On The Campaign Trail today, the Belco Party to reverse the ban on greyhound racing, the Greens make greens a right for renters and putting a price tag on a million trees.
- Belco Party to reverse greyhound racing ban, establish animal cruelty register
- How much do a million trees cost?
- New Belconnen business hub
Under a new Greens proposal, renters will have the right to grow food in their backyards and on balconies in the same way they have a right to have pets.
They’ve also promised a $1.5 million fund for community gardens, orchards and in-school food education.
The new ‘Food for All’ policy includes the requirement for all new suburbs to put aside space for community gardens and retrofitted space for established suburbs where possible.
An extra $1.5 million will also be spent on a collaboration with Regional Development Australia (ACT region) to create sustainable food processes in the Canberra region. A further $1.5 million will be spent on seeds for local farmers and commercial food producers.
“Just because you are renting your home, doesn’t mean you should be prevented from growing your own food and tending a vegetable garden,” ACT Greens Housing spokesperson Rebecca Vassarotti said.
“Providing people with a default right to plant a veggie patch is another way people can make their rental property a home.
“It also means people can become more self-sufficient and contribute to our local urban agriculture.”
There will also be $500,000 under the scheme to support residents replacing grass lawns with food gardens.
Belco Party to reverse greyhound racing ban, establish animal cruelty register
The Belco Party has come out against animal cruelty, calling for a register to name and shame people convicted of the crime, as well as tougher penalties.
But the party has been criticised by the Greens after they said they would reinstate greyhound racing in the ACT.
The Greens have said that “dog deaths and injuries are inescapable realities of greyhound racing” but Belco Party leader Bill Stefaniak says the industry is dog friendly when strict protections are put in place.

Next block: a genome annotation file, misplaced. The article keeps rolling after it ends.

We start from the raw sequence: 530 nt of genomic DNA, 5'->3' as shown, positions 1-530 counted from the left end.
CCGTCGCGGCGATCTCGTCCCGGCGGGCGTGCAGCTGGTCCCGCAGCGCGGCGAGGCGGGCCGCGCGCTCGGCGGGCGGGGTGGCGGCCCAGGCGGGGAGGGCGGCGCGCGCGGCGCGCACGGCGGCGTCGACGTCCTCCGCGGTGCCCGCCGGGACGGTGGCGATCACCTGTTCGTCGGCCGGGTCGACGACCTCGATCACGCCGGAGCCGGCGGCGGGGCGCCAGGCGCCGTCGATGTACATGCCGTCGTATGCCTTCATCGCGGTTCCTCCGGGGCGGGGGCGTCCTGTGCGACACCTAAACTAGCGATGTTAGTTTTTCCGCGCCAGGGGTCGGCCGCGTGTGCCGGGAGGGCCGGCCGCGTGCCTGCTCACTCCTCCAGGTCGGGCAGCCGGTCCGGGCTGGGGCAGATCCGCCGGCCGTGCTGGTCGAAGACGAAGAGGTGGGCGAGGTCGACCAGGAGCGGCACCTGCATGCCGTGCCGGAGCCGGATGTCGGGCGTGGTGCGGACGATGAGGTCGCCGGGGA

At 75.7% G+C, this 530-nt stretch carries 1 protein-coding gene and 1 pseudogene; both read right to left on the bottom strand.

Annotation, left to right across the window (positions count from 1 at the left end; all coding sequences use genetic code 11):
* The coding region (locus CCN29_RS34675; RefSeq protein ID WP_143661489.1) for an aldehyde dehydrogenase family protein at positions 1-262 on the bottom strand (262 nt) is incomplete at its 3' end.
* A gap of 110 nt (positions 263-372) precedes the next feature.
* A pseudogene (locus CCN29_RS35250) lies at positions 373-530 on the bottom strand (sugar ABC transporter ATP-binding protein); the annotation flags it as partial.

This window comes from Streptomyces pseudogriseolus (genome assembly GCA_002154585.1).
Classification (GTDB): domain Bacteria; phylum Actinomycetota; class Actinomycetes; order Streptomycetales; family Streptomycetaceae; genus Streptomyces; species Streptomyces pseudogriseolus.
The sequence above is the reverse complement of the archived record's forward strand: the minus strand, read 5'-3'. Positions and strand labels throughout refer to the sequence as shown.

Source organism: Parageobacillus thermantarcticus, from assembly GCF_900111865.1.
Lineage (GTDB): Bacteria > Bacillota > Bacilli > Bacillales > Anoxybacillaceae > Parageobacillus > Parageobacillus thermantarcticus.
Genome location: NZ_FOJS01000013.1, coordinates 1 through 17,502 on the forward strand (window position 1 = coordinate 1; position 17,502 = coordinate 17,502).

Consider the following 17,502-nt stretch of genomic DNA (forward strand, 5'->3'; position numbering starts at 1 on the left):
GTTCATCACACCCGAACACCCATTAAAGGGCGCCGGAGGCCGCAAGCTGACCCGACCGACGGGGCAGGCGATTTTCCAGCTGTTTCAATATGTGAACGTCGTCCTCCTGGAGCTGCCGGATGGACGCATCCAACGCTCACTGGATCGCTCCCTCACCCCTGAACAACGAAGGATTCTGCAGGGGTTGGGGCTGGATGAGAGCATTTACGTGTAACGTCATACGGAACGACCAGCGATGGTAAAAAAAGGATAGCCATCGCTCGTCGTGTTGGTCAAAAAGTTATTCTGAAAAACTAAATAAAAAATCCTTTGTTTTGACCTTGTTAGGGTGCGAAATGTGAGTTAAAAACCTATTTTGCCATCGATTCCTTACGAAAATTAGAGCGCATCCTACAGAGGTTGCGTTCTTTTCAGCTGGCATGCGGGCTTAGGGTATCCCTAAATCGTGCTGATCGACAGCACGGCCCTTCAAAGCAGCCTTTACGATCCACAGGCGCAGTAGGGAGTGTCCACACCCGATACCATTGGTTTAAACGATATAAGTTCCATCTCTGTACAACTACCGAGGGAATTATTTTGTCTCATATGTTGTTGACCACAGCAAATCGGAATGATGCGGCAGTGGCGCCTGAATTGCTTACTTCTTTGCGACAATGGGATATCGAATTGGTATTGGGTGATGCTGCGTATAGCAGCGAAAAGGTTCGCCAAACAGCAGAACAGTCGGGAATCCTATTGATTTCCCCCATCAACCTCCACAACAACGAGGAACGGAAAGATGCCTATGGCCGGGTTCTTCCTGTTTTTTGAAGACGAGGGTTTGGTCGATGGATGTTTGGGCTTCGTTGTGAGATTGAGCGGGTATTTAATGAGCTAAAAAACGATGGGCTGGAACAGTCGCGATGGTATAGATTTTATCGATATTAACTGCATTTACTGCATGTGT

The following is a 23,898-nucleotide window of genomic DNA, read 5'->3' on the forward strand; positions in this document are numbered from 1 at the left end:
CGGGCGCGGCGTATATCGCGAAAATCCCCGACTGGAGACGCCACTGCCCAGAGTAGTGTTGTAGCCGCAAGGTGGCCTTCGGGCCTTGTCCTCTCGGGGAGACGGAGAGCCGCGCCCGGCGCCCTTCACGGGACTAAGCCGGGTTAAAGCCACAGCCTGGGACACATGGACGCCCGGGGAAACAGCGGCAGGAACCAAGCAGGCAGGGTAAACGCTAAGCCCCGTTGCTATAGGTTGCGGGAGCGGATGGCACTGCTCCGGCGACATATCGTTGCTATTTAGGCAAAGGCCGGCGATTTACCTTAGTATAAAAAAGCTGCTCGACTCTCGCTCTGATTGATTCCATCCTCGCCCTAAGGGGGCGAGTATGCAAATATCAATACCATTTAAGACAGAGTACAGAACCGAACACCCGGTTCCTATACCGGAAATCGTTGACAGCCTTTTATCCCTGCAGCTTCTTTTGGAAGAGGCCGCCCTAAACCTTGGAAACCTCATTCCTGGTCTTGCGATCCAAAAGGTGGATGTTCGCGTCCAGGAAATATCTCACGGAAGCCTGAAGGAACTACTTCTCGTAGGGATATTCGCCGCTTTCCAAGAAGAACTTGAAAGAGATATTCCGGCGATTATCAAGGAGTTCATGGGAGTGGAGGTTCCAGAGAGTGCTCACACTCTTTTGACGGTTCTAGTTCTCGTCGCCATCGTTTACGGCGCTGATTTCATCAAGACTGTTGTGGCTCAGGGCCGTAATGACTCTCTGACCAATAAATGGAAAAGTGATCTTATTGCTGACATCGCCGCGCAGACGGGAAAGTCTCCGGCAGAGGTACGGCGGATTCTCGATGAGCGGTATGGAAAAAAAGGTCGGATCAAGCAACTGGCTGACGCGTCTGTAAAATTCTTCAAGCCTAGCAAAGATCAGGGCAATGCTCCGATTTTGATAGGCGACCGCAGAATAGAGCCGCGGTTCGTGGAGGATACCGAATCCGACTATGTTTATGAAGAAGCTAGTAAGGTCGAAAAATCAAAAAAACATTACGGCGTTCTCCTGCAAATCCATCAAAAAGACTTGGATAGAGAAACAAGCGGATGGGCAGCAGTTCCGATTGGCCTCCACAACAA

The party would follow a model similar to NSW after then-Premier Mike Baird reversed the state’s ban on greyhound racing in 2016.
Mr Stefaniak said the animals enjoy racing and are well looked after by their trainers who form an emotional attachment to them, but that the party would “come down like a tonne of bricks” on anyone found guilty of animal cruelty.
This includes putting offenders on a public register.
“Convicted paedophiles are placed on a register and I think it would be a good deterrent and a sensible move to have a similar register for persons convicted of the more serious offences of cruelty to animals,” Mr Stefaniak said.
“The Belco party loves animals. ‘Belco Bailey’ – my spoodle – is a valued member of our campaign team. So is ‘Blinky Belco ‘ a young female Koala we have adopted on the World Wildlife program.”
Belco Party candidate Alan Tutt is the president of the Canberra Greyhound Racing Club.
ACT Greens animal welfare spokesperson and candidate from Ginninderra Jo Clay said the ban on greyhound racing should continue in the ACT.
“Mere days out from the election, the Belco Party have finally confirmed what we all suspected, what they really want is to bring back the cruel and exploitative dog racing industry to the ACT,” Ms Clay said.
“You can’t be serious about addressing animal cruelty and at the same time, back greyhound racing.
How much do a million trees cost?
The cost of a tree has been put at $24 according to the ACT Treasury which cost the Canberra Liberals’ one-million-trees policy at almost $8.9 million over the forward estimates, with maintenance costs “absorbed in existing budgets”, including Transport Canberra and City Services.
The Liberals say the policy will significantly offset Canberra’s carbon emissions, with one million trees sequestering 10 million tonnes of carbon monoxide.
New Belconnen business hub
A new innovation and business hub will be established on the westside of the Belconnen Town Centre if the Belco Party manages to gain a seat in the Assembly, candidate Chic Henry said.
The special precinct would provide benefits for new startups, including tax breaks, to small businesses that innovate in areas such as health, education, manufacturing, recycling, renewable energy and urban agriculture.
Rooftop gardens, solar energy and storage and electric vehicles would all be encouraged, Mr Henry said.
“If elected, I am looking forward to collaborating with entrepreneurs, innovators and business leaders who will come from all over the Canberra region to work in this precinct,” he said.